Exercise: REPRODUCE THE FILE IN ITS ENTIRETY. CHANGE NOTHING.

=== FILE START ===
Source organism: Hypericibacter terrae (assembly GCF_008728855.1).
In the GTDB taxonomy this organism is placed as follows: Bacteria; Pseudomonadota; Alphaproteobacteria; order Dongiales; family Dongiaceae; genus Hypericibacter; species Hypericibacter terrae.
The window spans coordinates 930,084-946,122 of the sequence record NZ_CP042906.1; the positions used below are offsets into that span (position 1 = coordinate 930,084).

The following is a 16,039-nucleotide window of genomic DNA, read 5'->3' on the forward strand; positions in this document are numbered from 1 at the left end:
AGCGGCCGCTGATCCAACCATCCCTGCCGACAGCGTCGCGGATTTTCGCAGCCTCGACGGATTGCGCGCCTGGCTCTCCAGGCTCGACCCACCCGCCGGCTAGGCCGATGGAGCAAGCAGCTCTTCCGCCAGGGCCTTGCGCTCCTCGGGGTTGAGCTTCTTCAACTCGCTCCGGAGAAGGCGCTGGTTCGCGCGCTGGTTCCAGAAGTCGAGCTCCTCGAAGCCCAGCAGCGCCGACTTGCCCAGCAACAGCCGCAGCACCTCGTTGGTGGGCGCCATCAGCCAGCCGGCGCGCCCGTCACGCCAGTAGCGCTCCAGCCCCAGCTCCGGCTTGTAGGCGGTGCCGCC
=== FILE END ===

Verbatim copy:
Source organism: Hypericibacter terrae (assembly GCF_008728855.1).
In the GTDB taxonomy this organism is placed as follows: Bacteria; Pseudomonadota; Alphaproteobacteria; order Dongiales; family Dongiaceae; genus Hypericibacter; species Hypericibacter terrae.
The window spans coordinates 930,084-946,122 of the sequence record NZ_CP042906.1; the positions used below are offsets into that span (position 1 = coordinate 930,084).

The following is a 16,039-nucleotide window of genomic DNA, read 5'->3' on the forward strand; positions in this document are numbered from 1 at the left end:
AGCGGCCGCTGATCCAACCATCCCTGCCGACAGCGTCGCGGATTTTCGCAGCCTCGACGGATTGCGCGCCTGGCTCTCCAGGCTCGACCCACCCGCCGGCTAGGCCGATGGAGCAAGCAGCTCTTCCGCCAGGGCCTTGCGCTCCTCGGGGTTGAGCTTCTTCAACTCGCTCCGGAGAAGGCGCTGGTTCGCGCGCTGGTTCCAGAAGTCGAGCTCCTCGAAGCCCAGCAGCGCCGACTTGCCCAGCAACAGCCGCAGCACCTCGTTGGTGGGCGCCATCAGCCAGCCGGCGCGCCCGTCACGCCAGTAGCGCTCCAGCCCCAGCTCCGGCTTGTAGGCGGTGCCGCC